2. The Endogenous Feedback Network

    Augustenborg, Claudia Carrara

    2010-01-01

    proposals, it will first be considered the extents of their reciprocal compatibility, tentatively shaping an integrated, theoretical profile of consciousness. A new theory, the Endogenous Feedback Network (EFN) will consequently be introduced which, beside being able to accommodate the main tenets...... of the reviewed theories, appears able to compensate for the explanatory gaps they leave behind. The EFN proposes consciousness as the phenomenon emerging from a distinct network of neural paths broadcasting the neural changes associated to any mental process. It additionally argues for the need to include a 5th...

  3. Stability of Functional Differential Equations

    Lemm, Jeffrey M

    1986-01-01

    This book provides an introduction to the structure and stability properties of solutions of functional differential equations. Numerous examples of applications (such as feedback systrems with aftereffect, two-reflector antennae, nuclear reactors, mathematical models in immunology, viscoelastic bodies, aeroautoelastic phenomena and so on) are considered in detail. The development is illustrated by numerous figures and tables.

  4. A transimpedance amplifier using a novel current mode feedback loop

    Anghinolfi, Francis; Delagnes, E; Jarron, Pierre; Scharfetter, L H H

    1995-01-01

    We present a transimpedance amplifier stage based on a novel current mode feedback topology. This circuit employs NMOS and PMOS transistors exclusively and requires neither capacitor for stabilizing the transimpedance loop nor resistor for the transresistance feedback and transistor loading. This amplifier circuit is fully compatible with submicron digital CMOS processes. The active feedback network consists of two grounded-gate MOS devices which split the output current in both the feedback and output branches. The transresistance and the phase margin are adjustable through external DC signals. The measured rise time of the impulse response of the amplifier implemented in an industrial 0,7µm CMOS process is 18 ns for a transresistance of 180 k‡ and 30 ns for a transresistance of 560 k‡. The measured Equivalent Noise Charge (ENC) is 800 rms e¯ for an input capacitance of 20 pF with the transresistance adjusted to 560 k‡.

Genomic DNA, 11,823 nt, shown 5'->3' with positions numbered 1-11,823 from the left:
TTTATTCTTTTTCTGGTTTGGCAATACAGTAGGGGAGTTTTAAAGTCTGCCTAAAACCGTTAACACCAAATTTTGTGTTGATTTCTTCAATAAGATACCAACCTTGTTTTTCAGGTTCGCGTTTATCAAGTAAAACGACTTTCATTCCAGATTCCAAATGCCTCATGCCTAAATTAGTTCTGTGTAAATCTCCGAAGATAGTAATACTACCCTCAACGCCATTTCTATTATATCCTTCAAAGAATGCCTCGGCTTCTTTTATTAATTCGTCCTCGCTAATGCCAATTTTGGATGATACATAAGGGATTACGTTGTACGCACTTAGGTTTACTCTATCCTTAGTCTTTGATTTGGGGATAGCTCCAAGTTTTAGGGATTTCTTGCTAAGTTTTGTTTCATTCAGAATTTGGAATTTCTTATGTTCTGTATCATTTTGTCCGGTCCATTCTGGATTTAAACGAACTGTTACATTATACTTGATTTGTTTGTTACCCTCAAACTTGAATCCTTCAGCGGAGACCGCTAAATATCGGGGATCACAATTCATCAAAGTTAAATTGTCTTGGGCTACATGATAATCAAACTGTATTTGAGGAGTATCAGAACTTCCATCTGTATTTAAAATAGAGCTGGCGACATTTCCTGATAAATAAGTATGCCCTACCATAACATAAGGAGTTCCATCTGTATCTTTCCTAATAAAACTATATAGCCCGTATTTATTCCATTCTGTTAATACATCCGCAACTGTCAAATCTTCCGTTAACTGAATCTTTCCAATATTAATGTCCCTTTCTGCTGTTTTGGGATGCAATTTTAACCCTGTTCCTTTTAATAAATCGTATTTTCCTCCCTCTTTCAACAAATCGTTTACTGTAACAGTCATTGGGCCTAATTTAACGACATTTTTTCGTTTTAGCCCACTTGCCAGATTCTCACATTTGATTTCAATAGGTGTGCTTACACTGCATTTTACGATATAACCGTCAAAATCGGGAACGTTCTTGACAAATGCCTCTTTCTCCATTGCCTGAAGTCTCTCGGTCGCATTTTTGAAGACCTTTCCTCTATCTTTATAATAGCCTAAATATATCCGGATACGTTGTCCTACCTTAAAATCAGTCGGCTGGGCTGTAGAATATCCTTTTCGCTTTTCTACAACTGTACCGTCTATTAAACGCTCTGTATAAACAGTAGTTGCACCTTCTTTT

5. Dynamical control of chaos by slave-master feedback

    Behnia, S.; Akhshani, A.

    2009-01-01

    Techniques for stabilizing unstable state in nonlinear dynamical systems using small perturbations fall into three general categories: feedback, non-feedback schemes, and a combination of feedback and non-feedback. However, the general problem of finding conditions for creation or suppression of chaos still remains open. We describe a method for dynamical control of chaos. This method is based on a definition of the hierarchy of solvable chaotic maps with dynamical parameter as a control parameter. In order to study the new mechanism of control of chaotic process, Kolmogorov-Sinai entropy of the chaotic map with dynamical parameter based on discussion the properties of invariant measure have been calculated and confirmed by calculation of Lyapunov exponents. The introduced chaotic maps can be used as dynamical control.